The Joseph Group

Politics, Performance, and Presidents

June 30, 2016

First we talked about Brexit – the British referendum vote to leave the European Union.  Those in attendance seemed relieved the global stock market has put together a three of strong days and has recovered the majority of the losses from last Friday’s market decline.   Putting the market aside, we had a great discussion about facts behind the referendum, the demographics of who voted “leave,” and what the next concern is on the horizon.  We believe it could have huge global economic and monetary ramifications if other countries also decided to leave the EU.  A Spanish “Spexit”, a French “Frexit”, or an Italian “Italeave” (my personal favorite) would all involve countries who use the Euro as their common currency.

We also talked about performance of different areas of the stock and bond markets so far in 2016.  The first half of the year is almost over and although the final first half numbers will be computed today, here is a summary of what we are seeing:

  • “Growth” style stocks have struggled the first half of the year with three key sectors – financials, technology, and health care all posting negative returns (based on Morningstar data).
  • “Value” style stocks, have led the market with leadership coming from utilities, telecom, and energy stocks.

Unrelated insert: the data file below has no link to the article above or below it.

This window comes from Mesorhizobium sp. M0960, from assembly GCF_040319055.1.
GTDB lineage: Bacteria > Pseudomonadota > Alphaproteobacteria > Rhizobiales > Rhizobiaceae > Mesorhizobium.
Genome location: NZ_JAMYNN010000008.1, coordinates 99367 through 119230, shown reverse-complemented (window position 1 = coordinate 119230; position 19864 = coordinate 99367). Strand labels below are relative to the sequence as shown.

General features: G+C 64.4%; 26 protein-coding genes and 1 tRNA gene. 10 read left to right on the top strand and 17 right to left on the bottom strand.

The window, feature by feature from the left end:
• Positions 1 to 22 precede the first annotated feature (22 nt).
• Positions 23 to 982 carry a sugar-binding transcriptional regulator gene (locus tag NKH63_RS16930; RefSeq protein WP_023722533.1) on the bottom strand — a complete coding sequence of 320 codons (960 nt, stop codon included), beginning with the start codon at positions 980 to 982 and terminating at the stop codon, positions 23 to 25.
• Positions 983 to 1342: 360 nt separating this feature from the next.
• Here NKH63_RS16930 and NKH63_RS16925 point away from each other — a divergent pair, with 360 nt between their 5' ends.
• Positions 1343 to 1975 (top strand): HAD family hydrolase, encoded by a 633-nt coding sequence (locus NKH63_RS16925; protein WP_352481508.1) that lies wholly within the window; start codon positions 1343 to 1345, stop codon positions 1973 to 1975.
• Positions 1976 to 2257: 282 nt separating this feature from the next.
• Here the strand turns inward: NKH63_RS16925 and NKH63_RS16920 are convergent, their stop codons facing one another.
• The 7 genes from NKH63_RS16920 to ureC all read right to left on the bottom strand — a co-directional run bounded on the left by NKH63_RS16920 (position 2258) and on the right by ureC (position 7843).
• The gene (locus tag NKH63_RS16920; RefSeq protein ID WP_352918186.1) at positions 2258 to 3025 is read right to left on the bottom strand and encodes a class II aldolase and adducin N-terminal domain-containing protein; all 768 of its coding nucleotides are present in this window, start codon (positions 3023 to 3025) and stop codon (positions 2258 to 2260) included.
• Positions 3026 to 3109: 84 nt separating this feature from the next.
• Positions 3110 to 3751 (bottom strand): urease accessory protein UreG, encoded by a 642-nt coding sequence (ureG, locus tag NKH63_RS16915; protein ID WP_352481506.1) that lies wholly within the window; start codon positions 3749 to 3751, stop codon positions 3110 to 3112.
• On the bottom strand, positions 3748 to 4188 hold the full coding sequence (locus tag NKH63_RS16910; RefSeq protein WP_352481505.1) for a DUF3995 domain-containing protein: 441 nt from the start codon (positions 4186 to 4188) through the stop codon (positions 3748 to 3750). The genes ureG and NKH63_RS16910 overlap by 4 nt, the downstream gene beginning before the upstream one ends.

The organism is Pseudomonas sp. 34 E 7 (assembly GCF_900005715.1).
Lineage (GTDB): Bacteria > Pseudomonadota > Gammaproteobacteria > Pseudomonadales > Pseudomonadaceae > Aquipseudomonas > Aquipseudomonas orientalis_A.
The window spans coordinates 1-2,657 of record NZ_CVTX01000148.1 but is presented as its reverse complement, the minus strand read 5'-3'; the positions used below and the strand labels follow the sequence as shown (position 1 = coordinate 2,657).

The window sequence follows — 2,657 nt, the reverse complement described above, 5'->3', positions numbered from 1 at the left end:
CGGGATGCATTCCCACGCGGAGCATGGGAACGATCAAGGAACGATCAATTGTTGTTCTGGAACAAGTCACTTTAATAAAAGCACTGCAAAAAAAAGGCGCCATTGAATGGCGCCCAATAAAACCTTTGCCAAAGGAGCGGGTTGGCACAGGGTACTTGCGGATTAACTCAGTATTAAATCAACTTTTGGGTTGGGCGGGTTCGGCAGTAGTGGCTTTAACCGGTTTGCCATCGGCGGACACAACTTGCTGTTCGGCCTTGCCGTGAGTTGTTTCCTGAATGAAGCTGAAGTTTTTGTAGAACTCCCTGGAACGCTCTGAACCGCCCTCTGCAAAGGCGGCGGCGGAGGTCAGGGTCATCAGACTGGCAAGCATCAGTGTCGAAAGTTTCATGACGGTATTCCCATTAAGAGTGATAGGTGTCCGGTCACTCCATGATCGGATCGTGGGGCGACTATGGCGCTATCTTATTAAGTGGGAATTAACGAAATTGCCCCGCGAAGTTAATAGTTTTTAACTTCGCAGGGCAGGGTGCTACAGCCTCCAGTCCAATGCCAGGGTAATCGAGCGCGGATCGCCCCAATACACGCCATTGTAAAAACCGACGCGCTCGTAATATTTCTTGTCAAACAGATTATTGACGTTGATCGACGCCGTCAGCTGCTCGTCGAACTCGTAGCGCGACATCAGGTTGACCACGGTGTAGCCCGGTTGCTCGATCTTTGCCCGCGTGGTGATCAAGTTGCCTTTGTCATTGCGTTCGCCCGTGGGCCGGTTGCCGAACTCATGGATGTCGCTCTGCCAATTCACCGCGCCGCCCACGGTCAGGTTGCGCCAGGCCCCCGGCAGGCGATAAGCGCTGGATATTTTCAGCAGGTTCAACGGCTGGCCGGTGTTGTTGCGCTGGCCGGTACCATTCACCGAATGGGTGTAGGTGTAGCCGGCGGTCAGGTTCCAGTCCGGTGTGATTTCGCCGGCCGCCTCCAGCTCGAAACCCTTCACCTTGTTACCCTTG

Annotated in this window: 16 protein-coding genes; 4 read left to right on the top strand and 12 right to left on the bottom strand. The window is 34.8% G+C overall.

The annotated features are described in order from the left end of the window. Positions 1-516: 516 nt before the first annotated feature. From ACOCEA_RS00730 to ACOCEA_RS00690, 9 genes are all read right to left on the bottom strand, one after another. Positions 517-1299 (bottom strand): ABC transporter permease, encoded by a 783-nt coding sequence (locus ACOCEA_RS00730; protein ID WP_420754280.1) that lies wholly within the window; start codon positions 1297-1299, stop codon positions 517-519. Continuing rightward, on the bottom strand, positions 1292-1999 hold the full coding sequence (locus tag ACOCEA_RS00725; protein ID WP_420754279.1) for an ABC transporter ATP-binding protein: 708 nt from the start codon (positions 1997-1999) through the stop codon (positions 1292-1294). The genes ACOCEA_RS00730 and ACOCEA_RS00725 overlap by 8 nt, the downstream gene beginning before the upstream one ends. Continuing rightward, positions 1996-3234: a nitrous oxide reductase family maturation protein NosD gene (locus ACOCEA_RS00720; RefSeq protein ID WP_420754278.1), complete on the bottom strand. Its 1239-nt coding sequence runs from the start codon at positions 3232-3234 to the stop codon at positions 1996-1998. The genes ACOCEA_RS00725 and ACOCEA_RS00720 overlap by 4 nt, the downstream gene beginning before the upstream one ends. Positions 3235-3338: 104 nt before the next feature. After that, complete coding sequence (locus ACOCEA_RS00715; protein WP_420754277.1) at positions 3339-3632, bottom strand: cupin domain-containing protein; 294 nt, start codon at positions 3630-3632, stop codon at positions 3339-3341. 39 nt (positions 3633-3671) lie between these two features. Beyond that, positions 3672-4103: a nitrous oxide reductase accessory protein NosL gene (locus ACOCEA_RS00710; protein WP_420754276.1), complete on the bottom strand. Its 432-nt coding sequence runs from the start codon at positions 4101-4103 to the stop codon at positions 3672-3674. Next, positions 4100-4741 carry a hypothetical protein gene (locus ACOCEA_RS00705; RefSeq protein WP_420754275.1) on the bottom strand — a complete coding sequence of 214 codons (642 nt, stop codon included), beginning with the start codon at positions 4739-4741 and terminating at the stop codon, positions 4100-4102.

• Outside of the United States, developed markets in Europe and Japan have struggled (year to date returns have been determined by activity in the last week) but emerging markets (think India and Brazil) are among the best performing markets in the world.
  • Both high quality and junk bonds (credit) have been strong performers in 2016 due to declining interest rates and contracting credit spreads – both of these factors serve to increase bond prices.
  • Real Assets – commodities and real estate investment trusts have outperformed U.S. stocks the first half of the year

Finally, we talked about politics and markets.  Without promoting either candidate, here are some interesting observations we are seeing related to Hillary, Donald, and the markets:

1. Evidence seems to suggest the stock market would prefer Hillary Clinton president.  Polling data showing the probability of Hillary winning the presidency has a 90% correlation with the S&P 500.

Source: Strategas Research Partners

2. Donald Trump seems like the better candidate for banks.  Regional banks have shown a high correlation with the probability of Trump winning the presidency – rising and falling in virtual lockstep with Trump’s polling data.

Source: Strategas Research Partners

3. Hillary Clinton does not look like the favored candidate for biotechnology companies.  Perhaps it is concern about further drug regulation, but Hillary’s probability of winning the presidency (inverted on the chart) seems related to negative performance for biotechnology companies.

Source: Strategas Research Partners

“Portfolios at Panera” is held the last Thursday of every month at various Panera sites around the Columbus area.  We hope to see you at one of these events in the months ahead!